Work-Bench Announces $47M Fund II to Help Enterprise Founders Sell into the Fortune 500
We are thrilled to announce Work-Bench Fund II, a $47M fund to invest in the next era of enterprise founders selling into the Fortune 500.
This fundraise is a particularly special one for us, as it validates a thesis we have put so much work into testing and perfecting: that the enterprise VC model — when flipped — can completely reimagine how we identify, back, and support world-class startups.
Our secret sauce is really not so secret: we combine our team’s unique backgrounds in corporate IT with our location in NYC — and the density of Fortune 500 companies here — to understand corporate pain points at scale. We then work backwards from pain point to founders to find the most exceptional enterprise startups tackling these problems. Then we play matchmaker.
Our work over the past 5 years has shown us that it is exactly this unique matchmaking that solves the most critical pain point for our founders: closing enterprise customers.
We’re grateful, excited, and above all humbled to continue backing enterprise founders whom we admire and supporting their vision and journeys. We never take for granted that we get to work with a team we love, build a firm we are proud of, and have fun making enterprise tech cool.
Our Team — From “IT to VC”
Just as we look for founders with customer empathy for the Fortune 500, we too strive to bring empathy to both our suits and our hoodies.
We’ve always joked that we bleed enterprise tech :) As a unique species in VC hailing from corporate IT, our team intimately understands the challenge of selling into large organizations. We were the ones sitting on the other side of the table, as we earned our stripes at Morgan Stanley (Jon), Cisco (Jess), Bank of America (Vipin), Forrester Research (Kelley), and Conde Nast (Blake). You would be hard-pressed to find a group of people who love nerding out on enterprise puns more than we do.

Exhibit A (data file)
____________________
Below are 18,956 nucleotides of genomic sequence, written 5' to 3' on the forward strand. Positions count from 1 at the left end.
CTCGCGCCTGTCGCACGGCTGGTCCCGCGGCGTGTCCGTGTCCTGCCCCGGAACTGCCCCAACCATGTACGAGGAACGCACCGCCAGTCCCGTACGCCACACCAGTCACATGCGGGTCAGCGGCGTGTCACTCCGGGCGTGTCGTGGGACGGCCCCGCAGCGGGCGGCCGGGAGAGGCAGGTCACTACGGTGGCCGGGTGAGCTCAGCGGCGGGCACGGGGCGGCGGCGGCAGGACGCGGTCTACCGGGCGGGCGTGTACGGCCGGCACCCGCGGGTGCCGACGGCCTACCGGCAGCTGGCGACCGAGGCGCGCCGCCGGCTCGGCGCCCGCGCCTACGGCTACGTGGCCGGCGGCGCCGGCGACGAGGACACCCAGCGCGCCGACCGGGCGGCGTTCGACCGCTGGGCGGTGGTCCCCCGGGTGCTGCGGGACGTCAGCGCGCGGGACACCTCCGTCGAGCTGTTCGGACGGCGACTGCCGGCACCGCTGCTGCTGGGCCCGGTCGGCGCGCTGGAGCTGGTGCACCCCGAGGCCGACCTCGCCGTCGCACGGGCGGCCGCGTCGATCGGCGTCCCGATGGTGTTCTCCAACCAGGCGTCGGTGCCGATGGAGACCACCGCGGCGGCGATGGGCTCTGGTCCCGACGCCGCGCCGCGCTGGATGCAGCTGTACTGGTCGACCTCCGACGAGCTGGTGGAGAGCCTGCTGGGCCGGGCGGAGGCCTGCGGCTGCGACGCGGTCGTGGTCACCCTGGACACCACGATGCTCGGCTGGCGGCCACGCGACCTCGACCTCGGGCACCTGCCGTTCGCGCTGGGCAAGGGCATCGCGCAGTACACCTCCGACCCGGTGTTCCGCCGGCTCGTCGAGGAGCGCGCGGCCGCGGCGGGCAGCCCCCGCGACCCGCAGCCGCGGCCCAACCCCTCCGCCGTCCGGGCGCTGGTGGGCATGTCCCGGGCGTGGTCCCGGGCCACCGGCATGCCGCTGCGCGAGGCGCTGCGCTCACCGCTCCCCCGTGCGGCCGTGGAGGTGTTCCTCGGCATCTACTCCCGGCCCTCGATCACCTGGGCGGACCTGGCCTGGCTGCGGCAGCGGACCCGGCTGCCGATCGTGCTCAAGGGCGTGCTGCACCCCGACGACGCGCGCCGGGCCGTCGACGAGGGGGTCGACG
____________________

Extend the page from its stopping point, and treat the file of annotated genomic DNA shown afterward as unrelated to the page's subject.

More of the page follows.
As part of Jon’s past life in Morgan Stanley IT’s Office of the CIO, he’d meet dozens of VCs and hundreds of startups a year to determine which companies solved the firm’s pain points. (Enterprise #protip: Wall Street is the largest, most sophisticated, and earliest adopter of solutions from enterprise IT startups, spending over $104B a year.) In this role, Jon got to see the magic of a startup being in the right place at the right time and solving the right problem. If the company could handle enterprise-grade scale, then his team would help them navigate selling into Morgan Stanley’s highly-regulated 60,000-person bank, leading to recurring revenue contracts of up to six or seven figures.
We wondered: given our experience as conduits to startups selling into financial services…could we recreate the same magic across the other Fortune 500 verticals: pharmaceutical, media, tech, and more, all right here in our backyard? 🤔
Our Home — New York, New York
“If you can make it here, you can make it anywhere.”
In no other industry is this more true than enterprise software, where we like to say that all roads lead to NYC.
It’s hard to believe, given the current rise of enterprise startups in New York, that when we started Work-Bench here in 2013 the enterprise ecosystem consisted of MongoDB and a small handful of early-stage companies. With so many Fortune 500s in our backyard, we (quite literally) made an early bet that this emerging startup ecosystem in NYC would be primed to grow where its customers are.
We’re very proud to say that enterprise tech in NYC is here to stay, with over $6B in aggregate enterprise VC funding over the past 5 years for NYC-based enterprise startups alone, and our proud NYC roots reflected in our portfolio and community.
Our Strategy — Strategic Chess, instead of Roulette Spin
Back in 2013, we saw a lot of Silicon Valley VC firms investing in whizbang tech and lobbing those startups over to buyers in NYC. We watched these pitches happen from our corporate seats, and it felt like a series of square-peg-in-round-hole solutions. The startups would many times lack a nuanced understanding of the problems the enterprise customer needed to solve, nor fully grasp the depths of security and scalability requirements needed to sell into our firms.
This is why, when we started Work-Bench, we inverted the traditional VC model. We started by going to the end customer first, understanding their pain points at scale, and then diving into the startup ecosystem to find a modern solution. We did this again and again, and saw over time that what we were doing actually…worked.